By mid-day, small groups of striking university professors, college adjuncts and students were “occupying” the subways all over the city, holding storytelling sessions with the human microphone, a signature technique of the movement. Students from Queens read aloud from a book on political economy, asking subway riders to join them in repeating phrases about “how America’s one percent consists mainly of white, Christian males.” At Union Square, nearly 2,000 people—students, professors and supporters—gathered for a rally on the north side of the park, where a group of students climbed up on a monument to hold a General Assembly. They spoke of rising tuition, burdensome student loan debt, lack of employment opportunities, racial profiling by police on their campuses and lack of student representation in university decision-making processes. Then they marched.
It was cat-and-mouse all the way from Union Square down to Foley Square; the NYPD attempted to put up barricades to prevent the thousands of students from marching through the busy avenues of downtown Manhattan at various points. The marchers turned and ran in the opposite direction after seeing that the police would not allow them through, and then made their way through the streets with the cops on their heels and attempting to cut them off all the way. Arriving in Foley Square, the marchers were welcome by thousands upon thousands of people, as far as they eye could see. Labor organizations such as the United Federation of Teachers, the Service Employees International Union and local adjunct unions were out in full force, waving banners. A stage had been set up with a real microphone—something of a shock to many who had grown accustomed to the lack of amplification at Liberty Square. Speakers were telling stories of economic injustice; a hip-hop group had the crowd bobbing and swaying to verses about freedom from oppression, and organizers named all the religious leaders who supported Occupy. The Occupiers were visibly overwhelmed by the size of the crowd and its energy.
But there was also a sense of claustrophobia; the police had barricaded the park, stranding overflow crowds on the other side of the street. Calls of “Let us in the park!” could be heard across the way until finally, one by one, the barricades began coming down, and the crowd started marching toward the Brooklyn Bridge. The police scrambled to put the barricades back up. One woman, middle-aged and not able-bodied, was caught with her legs splayed over a barricade, and she screamed with fright as police overturned the barricade with her on top of it. She was helped up, and the crowd screamed, “Shame!”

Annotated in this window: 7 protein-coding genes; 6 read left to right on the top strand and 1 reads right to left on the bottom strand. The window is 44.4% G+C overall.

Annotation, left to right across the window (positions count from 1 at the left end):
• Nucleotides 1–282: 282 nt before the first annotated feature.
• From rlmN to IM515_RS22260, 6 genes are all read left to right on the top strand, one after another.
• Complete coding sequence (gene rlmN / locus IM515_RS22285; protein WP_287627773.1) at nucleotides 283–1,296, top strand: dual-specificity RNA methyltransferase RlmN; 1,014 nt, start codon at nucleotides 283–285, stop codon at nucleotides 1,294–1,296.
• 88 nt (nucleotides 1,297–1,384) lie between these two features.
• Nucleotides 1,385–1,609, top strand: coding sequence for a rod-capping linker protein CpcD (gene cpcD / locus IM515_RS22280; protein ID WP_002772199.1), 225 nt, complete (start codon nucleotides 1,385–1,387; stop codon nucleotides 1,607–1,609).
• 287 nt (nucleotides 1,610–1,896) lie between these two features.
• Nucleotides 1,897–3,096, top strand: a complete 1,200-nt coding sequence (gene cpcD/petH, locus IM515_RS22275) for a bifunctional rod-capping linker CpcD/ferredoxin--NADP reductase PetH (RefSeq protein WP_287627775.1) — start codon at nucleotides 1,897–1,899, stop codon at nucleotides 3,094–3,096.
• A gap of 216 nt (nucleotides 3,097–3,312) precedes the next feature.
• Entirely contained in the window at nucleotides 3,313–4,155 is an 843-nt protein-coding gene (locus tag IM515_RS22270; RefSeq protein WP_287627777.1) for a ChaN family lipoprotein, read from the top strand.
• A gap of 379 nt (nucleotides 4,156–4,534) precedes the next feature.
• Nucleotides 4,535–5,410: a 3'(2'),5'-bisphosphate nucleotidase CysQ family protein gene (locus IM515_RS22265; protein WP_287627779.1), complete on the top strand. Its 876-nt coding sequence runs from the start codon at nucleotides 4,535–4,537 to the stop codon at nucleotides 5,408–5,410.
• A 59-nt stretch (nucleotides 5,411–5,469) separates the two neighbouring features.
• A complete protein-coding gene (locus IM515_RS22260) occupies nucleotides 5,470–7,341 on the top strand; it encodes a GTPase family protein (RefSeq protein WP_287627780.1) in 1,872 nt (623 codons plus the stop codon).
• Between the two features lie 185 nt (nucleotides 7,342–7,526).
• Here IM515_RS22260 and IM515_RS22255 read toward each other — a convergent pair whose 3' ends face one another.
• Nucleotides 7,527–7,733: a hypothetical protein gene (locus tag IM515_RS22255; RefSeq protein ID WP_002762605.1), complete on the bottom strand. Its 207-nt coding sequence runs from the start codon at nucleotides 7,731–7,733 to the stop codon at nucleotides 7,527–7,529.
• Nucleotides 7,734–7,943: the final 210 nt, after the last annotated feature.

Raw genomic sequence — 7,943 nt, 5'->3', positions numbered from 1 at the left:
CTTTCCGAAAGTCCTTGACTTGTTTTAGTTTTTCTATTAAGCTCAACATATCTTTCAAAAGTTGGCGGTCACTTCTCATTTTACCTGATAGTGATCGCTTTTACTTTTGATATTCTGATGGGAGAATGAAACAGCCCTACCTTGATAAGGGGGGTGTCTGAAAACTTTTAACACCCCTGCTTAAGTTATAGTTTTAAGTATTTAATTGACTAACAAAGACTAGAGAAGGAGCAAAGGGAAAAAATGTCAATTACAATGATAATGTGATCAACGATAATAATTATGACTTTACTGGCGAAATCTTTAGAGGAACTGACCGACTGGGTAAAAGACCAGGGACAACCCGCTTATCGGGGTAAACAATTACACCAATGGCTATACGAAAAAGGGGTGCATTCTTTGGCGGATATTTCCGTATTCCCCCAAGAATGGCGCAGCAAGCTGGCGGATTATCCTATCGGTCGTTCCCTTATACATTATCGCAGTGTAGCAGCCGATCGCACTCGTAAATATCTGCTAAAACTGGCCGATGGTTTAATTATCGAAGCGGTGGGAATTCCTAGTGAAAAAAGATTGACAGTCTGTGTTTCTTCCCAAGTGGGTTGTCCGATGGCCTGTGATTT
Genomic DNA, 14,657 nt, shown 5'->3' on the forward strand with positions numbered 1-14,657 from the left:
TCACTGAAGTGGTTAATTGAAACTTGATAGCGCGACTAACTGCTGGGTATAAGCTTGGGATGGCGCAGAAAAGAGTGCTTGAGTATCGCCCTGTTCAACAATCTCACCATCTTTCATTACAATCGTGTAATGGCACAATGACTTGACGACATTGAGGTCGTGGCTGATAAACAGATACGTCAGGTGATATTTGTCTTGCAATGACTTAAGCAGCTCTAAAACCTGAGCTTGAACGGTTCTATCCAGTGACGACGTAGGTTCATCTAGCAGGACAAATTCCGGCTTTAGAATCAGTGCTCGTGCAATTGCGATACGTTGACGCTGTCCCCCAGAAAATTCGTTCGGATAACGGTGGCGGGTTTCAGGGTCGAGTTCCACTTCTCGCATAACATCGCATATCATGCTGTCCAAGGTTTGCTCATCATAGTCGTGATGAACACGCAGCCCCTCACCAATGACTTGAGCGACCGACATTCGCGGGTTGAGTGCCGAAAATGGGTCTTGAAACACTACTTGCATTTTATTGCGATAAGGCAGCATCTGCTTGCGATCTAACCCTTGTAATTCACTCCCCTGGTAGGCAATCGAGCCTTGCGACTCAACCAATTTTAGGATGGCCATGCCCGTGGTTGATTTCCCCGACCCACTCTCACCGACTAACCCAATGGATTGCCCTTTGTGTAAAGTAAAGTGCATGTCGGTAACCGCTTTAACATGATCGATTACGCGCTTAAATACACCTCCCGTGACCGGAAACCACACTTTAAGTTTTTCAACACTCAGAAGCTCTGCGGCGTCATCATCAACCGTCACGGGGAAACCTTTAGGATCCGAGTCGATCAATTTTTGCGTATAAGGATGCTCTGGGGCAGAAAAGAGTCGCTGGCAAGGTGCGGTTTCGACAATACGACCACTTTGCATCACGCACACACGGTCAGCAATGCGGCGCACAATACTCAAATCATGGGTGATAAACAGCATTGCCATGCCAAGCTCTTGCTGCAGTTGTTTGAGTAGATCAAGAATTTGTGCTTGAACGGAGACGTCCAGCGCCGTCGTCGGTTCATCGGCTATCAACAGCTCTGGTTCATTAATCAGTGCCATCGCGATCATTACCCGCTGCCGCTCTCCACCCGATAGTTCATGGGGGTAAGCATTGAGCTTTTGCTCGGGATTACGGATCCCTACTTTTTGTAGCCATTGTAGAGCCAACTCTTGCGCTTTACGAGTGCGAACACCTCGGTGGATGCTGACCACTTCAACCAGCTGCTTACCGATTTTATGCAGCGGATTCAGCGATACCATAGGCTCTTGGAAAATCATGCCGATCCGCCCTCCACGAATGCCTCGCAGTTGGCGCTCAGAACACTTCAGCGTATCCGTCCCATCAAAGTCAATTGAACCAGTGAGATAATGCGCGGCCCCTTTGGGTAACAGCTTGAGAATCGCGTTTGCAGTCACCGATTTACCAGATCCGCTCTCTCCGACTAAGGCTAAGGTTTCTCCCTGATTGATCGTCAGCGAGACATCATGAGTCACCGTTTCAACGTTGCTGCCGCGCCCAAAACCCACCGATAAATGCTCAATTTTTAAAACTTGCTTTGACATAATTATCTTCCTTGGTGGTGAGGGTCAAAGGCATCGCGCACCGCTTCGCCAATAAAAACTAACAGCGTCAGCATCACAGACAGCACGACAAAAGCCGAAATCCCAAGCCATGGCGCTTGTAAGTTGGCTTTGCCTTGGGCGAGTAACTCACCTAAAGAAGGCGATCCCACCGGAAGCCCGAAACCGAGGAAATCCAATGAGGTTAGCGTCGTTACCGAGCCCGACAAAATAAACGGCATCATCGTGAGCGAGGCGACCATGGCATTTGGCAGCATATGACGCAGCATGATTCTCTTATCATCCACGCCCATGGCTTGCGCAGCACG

But other than a few incidents like this, nonviolence was the rule of the day—as it has been since the start of Occupy Wall Street. Protesters kept mostly to the sidewalks and walked over the bridge’s footpath, although a few protesters were arrested for blocking motor traffic on the bridge. People chanted slogans such as, “We! Are! The 99 Percent!” and held up signs about unemployment, corporate privilege, government corruption and, amidst endless seas of police on horseback, living in a police state.
That evening, as protesters continued marching over the Brooklyn Bridge, a General Assembly convened at Liberty Square. A few hundred people gathered, and warm freshly baked cornbread circulated among the chilled but visibly enthused crowd. Facilitation began, and an emergency proposal was put on the table for the Occupy Wall Street legal working group to be tasked with retrieving items taken from Liberty during the police raid. Stack was opened for “clarifying questions,” and after an hour and fifteen minutes of exhausting back-and-forth over the human microphone, the General Assembly finally approved the proposal. Next was an announcement from Housing about the various churches around the city where displaced occupiers could spend the night. It was confusing, exhilarating, drawn-out and elaborate. But the crowd was comforted to see Occupy running a General Assembly at Liberty again. And it seemed, at least in the moment, that Occupy was back on track.